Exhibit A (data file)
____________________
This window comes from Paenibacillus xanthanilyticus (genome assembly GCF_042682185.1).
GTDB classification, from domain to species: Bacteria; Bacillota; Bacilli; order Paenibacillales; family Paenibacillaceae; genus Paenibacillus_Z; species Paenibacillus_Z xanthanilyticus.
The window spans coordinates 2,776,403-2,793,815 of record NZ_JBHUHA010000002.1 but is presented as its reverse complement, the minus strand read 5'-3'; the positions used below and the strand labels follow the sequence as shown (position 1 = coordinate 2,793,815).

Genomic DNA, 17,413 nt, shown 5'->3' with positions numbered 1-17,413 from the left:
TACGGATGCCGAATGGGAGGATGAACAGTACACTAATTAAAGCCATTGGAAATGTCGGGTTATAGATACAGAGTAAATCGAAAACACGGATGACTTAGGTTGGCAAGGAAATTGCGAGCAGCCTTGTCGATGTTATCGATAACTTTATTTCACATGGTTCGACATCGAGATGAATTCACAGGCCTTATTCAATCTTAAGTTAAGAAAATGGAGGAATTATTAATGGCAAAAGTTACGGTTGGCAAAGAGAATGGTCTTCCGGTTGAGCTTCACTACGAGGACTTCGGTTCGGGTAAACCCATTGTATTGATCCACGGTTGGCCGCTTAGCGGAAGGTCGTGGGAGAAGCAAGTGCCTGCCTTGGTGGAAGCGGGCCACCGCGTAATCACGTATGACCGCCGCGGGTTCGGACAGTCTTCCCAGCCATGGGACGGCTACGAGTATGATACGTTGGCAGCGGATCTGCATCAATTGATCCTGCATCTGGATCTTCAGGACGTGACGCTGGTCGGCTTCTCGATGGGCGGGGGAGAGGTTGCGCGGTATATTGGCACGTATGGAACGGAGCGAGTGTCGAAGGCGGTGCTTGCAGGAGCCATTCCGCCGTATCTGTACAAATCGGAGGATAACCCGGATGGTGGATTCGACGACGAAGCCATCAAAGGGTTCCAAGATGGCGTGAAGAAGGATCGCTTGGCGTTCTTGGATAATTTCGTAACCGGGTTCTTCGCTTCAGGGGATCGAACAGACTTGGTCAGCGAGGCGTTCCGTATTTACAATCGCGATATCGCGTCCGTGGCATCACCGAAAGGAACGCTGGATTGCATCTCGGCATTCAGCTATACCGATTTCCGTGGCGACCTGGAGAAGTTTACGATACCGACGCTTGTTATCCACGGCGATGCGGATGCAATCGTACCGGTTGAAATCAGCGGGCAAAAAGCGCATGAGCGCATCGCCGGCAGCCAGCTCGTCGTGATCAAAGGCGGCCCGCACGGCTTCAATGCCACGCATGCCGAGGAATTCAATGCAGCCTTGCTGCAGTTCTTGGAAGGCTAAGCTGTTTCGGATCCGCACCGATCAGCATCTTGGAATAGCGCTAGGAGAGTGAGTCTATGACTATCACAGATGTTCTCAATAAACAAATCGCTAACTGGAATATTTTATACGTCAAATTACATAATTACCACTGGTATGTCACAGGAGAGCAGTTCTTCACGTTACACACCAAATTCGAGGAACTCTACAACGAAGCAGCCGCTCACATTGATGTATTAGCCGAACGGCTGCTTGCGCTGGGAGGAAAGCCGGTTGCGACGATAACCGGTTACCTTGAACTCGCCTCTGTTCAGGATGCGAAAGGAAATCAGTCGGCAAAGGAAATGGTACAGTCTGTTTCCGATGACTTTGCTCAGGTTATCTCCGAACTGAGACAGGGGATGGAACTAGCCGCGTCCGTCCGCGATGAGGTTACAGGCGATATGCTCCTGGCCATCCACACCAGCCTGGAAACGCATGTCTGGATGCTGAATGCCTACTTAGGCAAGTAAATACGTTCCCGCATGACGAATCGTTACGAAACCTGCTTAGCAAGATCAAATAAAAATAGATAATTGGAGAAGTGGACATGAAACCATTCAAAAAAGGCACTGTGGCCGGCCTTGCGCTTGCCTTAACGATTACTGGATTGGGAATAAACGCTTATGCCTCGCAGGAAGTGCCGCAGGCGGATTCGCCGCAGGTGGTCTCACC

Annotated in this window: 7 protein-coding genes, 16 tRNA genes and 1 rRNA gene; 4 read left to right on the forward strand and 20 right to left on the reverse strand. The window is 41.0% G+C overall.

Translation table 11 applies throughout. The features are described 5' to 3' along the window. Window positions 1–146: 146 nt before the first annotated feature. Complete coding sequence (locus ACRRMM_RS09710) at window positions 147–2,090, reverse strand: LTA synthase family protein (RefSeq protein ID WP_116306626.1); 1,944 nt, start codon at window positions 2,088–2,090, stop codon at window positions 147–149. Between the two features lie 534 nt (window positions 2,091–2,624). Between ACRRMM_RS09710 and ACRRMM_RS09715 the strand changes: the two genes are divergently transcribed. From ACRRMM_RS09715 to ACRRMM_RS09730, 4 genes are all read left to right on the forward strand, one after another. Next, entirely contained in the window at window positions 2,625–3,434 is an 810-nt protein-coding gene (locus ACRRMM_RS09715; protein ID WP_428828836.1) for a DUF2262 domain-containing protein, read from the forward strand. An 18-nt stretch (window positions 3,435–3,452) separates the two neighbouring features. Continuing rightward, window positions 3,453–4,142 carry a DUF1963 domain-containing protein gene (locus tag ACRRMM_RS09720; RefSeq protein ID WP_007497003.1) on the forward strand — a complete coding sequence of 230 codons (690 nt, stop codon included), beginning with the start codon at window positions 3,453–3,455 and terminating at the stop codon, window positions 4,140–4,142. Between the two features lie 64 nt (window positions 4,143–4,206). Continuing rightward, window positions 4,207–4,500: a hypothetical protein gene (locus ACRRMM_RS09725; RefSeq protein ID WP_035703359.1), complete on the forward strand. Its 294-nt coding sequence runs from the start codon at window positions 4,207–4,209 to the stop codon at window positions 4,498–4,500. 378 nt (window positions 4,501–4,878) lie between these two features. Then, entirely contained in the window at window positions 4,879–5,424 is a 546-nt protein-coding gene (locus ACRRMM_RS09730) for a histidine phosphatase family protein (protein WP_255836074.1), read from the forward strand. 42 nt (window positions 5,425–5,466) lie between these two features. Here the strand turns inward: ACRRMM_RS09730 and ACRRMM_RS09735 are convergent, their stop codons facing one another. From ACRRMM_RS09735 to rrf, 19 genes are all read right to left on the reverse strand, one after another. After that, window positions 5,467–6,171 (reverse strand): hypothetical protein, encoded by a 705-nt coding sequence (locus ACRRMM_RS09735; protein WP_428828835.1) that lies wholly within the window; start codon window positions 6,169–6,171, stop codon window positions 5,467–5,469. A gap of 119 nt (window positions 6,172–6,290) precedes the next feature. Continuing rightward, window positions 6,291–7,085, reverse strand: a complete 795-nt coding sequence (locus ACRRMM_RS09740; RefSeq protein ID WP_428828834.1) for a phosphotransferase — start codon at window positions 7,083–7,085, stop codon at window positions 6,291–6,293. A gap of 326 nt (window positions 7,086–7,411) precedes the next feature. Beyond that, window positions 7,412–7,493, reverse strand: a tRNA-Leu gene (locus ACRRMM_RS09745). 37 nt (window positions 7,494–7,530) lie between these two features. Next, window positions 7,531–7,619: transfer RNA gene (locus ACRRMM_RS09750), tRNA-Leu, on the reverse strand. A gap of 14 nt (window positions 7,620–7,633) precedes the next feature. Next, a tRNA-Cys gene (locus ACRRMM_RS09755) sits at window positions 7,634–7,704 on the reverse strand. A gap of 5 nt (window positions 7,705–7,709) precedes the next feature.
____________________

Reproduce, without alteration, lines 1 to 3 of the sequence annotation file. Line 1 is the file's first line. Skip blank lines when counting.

This window comes from Paenibacillus xanthanilyticus (genome assembly GCF_042682185.1).
GTDB classification, from domain to species: Bacteria; Bacillota; Bacilli; order Paenibacillales; family Paenibacillaceae; genus Paenibacillus_Z; species Paenibacillus_Z xanthanilyticus.
The window spans coordinates 2,776,403-2,793,815 of record NZ_JBHUHA010000002.1 but is presented as its reverse complement, the minus strand read 5'-3'; the positions used below and the strand labels follow the sequence as shown (position 1 = coordinate 2,793,815).